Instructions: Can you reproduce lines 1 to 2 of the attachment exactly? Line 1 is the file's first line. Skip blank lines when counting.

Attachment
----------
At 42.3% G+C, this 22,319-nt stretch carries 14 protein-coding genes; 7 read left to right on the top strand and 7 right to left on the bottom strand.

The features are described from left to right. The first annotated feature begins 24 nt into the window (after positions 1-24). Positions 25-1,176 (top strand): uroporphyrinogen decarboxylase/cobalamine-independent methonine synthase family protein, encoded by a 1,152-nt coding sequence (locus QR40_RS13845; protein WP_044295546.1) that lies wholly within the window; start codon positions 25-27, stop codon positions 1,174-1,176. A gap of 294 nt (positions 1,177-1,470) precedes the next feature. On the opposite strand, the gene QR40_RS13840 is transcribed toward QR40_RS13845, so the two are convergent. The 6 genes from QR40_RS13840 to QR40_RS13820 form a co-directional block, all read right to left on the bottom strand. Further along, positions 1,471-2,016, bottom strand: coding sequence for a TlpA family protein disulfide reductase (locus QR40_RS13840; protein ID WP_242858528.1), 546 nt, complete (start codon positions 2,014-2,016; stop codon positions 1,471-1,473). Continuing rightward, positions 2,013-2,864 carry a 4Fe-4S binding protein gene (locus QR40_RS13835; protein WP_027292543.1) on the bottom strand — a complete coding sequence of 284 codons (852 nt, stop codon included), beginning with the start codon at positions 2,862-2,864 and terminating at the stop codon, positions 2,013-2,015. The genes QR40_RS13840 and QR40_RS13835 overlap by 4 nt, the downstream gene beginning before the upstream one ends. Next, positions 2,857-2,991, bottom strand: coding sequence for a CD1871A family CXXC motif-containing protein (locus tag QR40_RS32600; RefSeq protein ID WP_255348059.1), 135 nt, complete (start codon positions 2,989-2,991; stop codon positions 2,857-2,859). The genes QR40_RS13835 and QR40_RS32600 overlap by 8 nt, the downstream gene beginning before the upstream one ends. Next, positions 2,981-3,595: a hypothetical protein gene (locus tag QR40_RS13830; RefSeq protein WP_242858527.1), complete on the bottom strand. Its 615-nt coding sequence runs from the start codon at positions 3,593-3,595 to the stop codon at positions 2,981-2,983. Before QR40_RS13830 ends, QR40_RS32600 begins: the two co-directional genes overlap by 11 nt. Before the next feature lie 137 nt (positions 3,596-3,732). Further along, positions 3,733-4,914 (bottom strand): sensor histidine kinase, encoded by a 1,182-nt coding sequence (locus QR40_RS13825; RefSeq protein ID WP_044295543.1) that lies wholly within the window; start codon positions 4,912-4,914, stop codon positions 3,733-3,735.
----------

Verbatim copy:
At 42.3% G+C, this 22,319-nt stretch carries 14 protein-coding genes; 7 read left to right on the top strand and 7 right to left on the bottom strand.

The features are described from left to right. The first annotated feature begins 24 nt into the window (after positions 1-24). Positions 25-1,176 (top strand): uroporphyrinogen decarboxylase/cobalamine-independent methonine synthase family protein, encoded by a 1,152-nt coding sequence (locus QR40_RS13845; protein WP_044295546.1) that lies wholly within the window; start codon positions 25-27, stop codon positions 1,174-1,176. A gap of 294 nt (positions 1,177-1,470) precedes the next feature. On the opposite strand, the gene QR40_RS13840 is transcribed toward QR40_RS13845, so the two are convergent. The 6 genes from QR40_RS13840 to QR40_RS13820 form a co-directional block, all read right to left on the bottom strand. Further along, positions 1,471-2,016, bottom strand: coding sequence for a TlpA family protein disulfide reductase (locus QR40_RS13840; protein ID WP_242858528.1), 546 nt, complete (start codon positions 2,014-2,016; stop codon positions 1,471-1,473). Continuing rightward, positions 2,013-2,864 carry a 4Fe-4S binding protein gene (locus QR40_RS13835; protein WP_027292543.1) on the bottom strand — a complete coding sequence of 284 codons (852 nt, stop codon included), beginning with the start codon at positions 2,862-2,864 and terminating at the stop codon, positions 2,013-2,015. The genes QR40_RS13840 and QR40_RS13835 overlap by 4 nt, the downstream gene beginning before the upstream one ends. Next, positions 2,857-2,991, bottom strand: coding sequence for a CD1871A family CXXC motif-containing protein (locus tag QR40_RS32600; RefSeq protein ID WP_255348059.1), 135 nt, complete (start codon positions 2,989-2,991; stop codon positions 2,857-2,859). The genes QR40_RS13835 and QR40_RS32600 overlap by 8 nt, the downstream gene beginning before the upstream one ends. Next, positions 2,981-3,595: a hypothetical protein gene (locus tag QR40_RS13830; RefSeq protein WP_242858527.1), complete on the bottom strand. Its 615-nt coding sequence runs from the start codon at positions 3,593-3,595 to the stop codon at positions 2,981-2,983. Before QR40_RS13830 ends, QR40_RS32600 begins: the two co-directional genes overlap by 11 nt. Before the next feature lie 137 nt (positions 3,596-3,732). Further along, positions 3,733-4,914 (bottom strand): sensor histidine kinase, encoded by a 1,182-nt coding sequence (locus QR40_RS13825; RefSeq protein ID WP_044295543.1) that lies wholly within the window; start codon positions 4,912-4,914, stop codon positions 3,733-3,735.